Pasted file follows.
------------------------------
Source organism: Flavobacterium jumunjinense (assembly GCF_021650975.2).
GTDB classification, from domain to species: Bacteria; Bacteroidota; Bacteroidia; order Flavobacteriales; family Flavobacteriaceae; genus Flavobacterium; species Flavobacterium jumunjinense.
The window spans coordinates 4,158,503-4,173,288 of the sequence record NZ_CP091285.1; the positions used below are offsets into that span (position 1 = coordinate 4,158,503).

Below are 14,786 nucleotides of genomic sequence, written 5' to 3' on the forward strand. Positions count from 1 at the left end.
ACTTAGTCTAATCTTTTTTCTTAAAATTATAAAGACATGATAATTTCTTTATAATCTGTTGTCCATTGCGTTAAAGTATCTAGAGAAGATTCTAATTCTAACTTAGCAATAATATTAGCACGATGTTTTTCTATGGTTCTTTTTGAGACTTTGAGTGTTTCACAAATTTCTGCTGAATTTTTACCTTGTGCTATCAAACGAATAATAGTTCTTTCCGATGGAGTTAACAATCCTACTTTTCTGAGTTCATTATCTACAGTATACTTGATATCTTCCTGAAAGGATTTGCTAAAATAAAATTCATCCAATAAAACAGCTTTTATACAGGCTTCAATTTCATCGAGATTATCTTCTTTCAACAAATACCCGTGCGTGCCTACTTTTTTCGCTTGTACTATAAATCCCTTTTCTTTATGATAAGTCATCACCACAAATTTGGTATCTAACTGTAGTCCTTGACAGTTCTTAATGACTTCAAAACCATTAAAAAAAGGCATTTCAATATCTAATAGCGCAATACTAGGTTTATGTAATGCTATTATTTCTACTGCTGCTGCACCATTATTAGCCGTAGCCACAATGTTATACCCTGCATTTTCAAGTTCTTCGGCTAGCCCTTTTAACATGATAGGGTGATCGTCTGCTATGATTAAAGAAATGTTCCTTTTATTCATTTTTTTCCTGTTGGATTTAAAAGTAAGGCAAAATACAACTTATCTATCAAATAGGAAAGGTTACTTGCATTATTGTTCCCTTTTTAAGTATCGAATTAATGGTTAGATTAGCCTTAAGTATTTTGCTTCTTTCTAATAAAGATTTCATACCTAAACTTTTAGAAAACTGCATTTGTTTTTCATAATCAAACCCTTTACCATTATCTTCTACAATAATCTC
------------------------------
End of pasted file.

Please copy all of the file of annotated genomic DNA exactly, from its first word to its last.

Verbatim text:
Source organism: Flavobacterium jumunjinense (assembly GCF_021650975.2).
GTDB classification, from domain to species: Bacteria; Bacteroidota; Bacteroidia; order Flavobacteriales; family Flavobacteriaceae; genus Flavobacterium; species Flavobacterium jumunjinense.
The window spans coordinates 4,158,503-4,173,288 of the sequence record NZ_CP091285.1; the positions used below are offsets into that span (position 1 = coordinate 4,158,503).

Below are 14,786 nucleotides of genomic sequence, written 5' to 3' on the forward strand. Positions count from 1 at the left end.
ACTTAGTCTAATCTTTTTTCTTAAAATTATAAAGACATGATAATTTCTTTATAATCTGTTGTCCATTGCGTTAAAGTATCTAGAGAAGATTCTAATTCTAACTTAGCAATAATATTAGCACGATGTTTTTCTATGGTTCTTTTTGAGACTTTGAGTGTTTCACAAATTTCTGCTGAATTTTTACCTTGTGCTATCAAACGAATAATAGTTCTTTCCGATGGAGTTAACAATCCTACTTTTCTGAGTTCATTATCTACAGTATACTTGATATCTTCCTGAAAGGATTTGCTAAAATAAAATTCATCCAATAAAACAGCTTTTATACAGGCTTCAATTTCATCGAGATTATCTTCTTTCAACAAATACCCGTGCGTGCCTACTTTTTTCGCTTGTACTATAAATCCCTTTTCTTTATGATAAGTCATCACCACAAATTTGGTATCTAACTGTAGTCCTTGACAGTTCTTAATGACTTCAAAACCATTAAAAAAAGGCATTTCAATATCTAATAGCGCAATACTAGGTTTATGTAATGCTATTATTTCTACTGCTGCTGCACCATTATTAGCCGTAGCCACAATGTTATACCCTGCATTTTCAAGTTCTTCGGCTAGCCCTTTTAACATGATAGGGTGATCGTCTGCTATGATTAAAGAAATGTTCCTTTTATTCATTTTTTTCCTGTTGGATTTAAAAGTAAGGCAAAATACAACTTATCTATCAAATAGGAAAGGTTACTTGCATTATTGTTCCCTTTTTAAGTATCGAATTAATGGTTAGATTAGCCTTAAGTATTTTGCTTCTTTCTAATAAAGATTTCATACCTAAACTTTTAGAAAACTGCATTTGTTTTTCATAATCAAACCCTTTACCATTATCTTCTACAATAATCTC